Last night I photographed wresting at MASH. We have these very nice flashes for our digital cameras. They are versatile and powerful......when the batteries aren't dead. I have no luck with our rechargeable batteries. They don't hold a charge and when I do need my flash, quite often the battery power just isn't there. This forces me to look for the spots of light and wait. This is a good thing really. (Now admittedly, if you look at the paper today and see the sports section, I ended up using my pop up flash built into the camera, because there just wasn't enough light on the mat to capture good action--but I did try!) The result from last nights shoot was I looked for light, found it, captured it where I could and made a few nice pictures. I like this one of star wrestler Kasey Davis as he watched a teammate wrestle. I liked how his dark skin and dark background only really allowed the highlights to be recorded. Its what the craft of photography is all about--looking for the light. I find myself teaching this to my students and in turn reminding myself about it from time to time. It really is a beautiful pursuit ---- trying to really see the light. Meadville Tribune photograph by Richard Sayer
I was really thinking about the past today. A long time ago I began to make personal work--work that was something I knew about, but no one else did. I used my symbols to make my own personal expression. This always got mixed reviews. People who believed art was something that came from within seemed to accept this--though possibly still not understand it. Others that thought that art was a reaction to something (ie something cerebral - that could be logically taken from a point and read as some sort of statement) these people didn't really get me. As I progressed (or digressed) as an artist I found myself having to justify this or that in order to get to my goal, having a degree. This meant I had to buy into the notion of art as something cerebral and not something guttural. I did this... and I got my accolades. A harsh price to pay as I'm struggling again to find that self expression that is so inside of me that its true on all levels--not just something I can justify as being art because of this idea or this form or this reaction to---but is art because it is so real that it can't be anything else but art--or at least expression. I photographed this apple today because an apple has appeared in my work for many years and has meant many many things, but mostly it has meant my soul. This picture of this apple will appear in another work I have in progress right now, but for today--it was a simple pleasure to photograph this apple. It was also a simple pleasure to eat this apple afterwards. Photograph by Richard Sayer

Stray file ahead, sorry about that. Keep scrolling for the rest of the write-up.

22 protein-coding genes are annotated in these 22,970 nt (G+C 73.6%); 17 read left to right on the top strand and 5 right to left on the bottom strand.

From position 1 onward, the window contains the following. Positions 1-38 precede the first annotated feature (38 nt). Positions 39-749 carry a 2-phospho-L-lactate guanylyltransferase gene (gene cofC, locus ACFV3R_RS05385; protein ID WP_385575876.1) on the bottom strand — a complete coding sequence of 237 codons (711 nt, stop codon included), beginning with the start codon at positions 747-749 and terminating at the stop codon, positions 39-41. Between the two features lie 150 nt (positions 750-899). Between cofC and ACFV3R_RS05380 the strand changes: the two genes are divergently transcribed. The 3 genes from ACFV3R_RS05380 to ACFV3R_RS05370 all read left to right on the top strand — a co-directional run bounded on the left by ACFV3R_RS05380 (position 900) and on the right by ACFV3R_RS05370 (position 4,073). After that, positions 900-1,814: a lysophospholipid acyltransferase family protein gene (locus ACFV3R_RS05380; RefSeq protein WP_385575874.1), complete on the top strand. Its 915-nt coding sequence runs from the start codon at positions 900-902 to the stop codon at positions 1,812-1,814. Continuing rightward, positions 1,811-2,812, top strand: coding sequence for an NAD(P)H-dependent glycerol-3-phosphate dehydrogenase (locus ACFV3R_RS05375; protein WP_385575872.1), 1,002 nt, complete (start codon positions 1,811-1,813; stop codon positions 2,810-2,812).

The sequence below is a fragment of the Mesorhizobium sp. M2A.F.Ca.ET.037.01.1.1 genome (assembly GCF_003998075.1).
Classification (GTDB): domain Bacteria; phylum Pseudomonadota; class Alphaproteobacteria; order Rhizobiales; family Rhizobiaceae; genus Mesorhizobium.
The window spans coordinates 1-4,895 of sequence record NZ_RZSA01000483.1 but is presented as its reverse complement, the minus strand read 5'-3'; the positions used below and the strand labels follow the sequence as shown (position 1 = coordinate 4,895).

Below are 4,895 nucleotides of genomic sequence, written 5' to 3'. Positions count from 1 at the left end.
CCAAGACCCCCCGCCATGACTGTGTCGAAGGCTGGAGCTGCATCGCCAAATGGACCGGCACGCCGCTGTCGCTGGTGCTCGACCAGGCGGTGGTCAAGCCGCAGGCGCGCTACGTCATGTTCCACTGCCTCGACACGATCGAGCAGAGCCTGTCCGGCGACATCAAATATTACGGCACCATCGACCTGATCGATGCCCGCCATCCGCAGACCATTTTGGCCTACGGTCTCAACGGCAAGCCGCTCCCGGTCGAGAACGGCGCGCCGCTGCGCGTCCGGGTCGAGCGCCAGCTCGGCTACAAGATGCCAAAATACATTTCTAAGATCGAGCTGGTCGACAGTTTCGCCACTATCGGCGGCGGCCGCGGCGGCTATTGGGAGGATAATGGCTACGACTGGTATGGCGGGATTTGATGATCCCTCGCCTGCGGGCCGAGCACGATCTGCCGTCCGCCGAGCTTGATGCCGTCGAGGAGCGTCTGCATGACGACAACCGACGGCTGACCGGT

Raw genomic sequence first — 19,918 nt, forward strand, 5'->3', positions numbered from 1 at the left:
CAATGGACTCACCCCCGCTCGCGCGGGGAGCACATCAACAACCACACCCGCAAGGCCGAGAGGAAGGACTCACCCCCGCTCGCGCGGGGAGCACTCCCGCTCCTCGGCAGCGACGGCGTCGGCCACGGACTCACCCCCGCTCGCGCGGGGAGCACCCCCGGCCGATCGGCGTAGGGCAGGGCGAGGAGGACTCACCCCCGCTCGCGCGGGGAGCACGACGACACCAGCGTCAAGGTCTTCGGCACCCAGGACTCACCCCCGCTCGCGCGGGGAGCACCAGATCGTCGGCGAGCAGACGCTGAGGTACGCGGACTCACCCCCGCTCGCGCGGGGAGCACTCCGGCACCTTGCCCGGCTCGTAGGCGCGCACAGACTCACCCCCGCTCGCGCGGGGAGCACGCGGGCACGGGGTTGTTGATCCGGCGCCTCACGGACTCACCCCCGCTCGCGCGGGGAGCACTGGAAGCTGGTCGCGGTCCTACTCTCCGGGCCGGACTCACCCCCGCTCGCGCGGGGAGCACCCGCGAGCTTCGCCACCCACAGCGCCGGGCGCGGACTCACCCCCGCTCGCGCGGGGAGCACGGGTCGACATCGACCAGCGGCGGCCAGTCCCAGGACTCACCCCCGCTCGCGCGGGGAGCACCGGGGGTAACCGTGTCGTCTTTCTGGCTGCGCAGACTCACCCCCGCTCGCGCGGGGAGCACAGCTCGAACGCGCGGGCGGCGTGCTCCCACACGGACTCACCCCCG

Ryan Smith is a reporter at The Meadville Tribune. He smokes a few cigarettes a day. He's a pretty cool dude. When I was leaving the other day I saw him out in the ally having a smoke and lifted my camera for a quick shot. I told him I just took the photo for his first album cover. Of course he's going to have to start playing music or singing or something musical before that happens. Maybe it can be a book jacket portrait. Or maybe just today's featured picture. Photograph by Richard Sayer
Pucker-up! On Saturday afternoon Randy and Amanda were married in Meadville, Pennsylvania. Harmony Motter of SayerMotter Photography had the pleasure of documenting this wonderful event and the coming together of two beautiful people. Its the fun stuff in-between all the serious stuff that really makes our lives happy and fun. This picture is the fun stuff. Photograph by Harmony Motter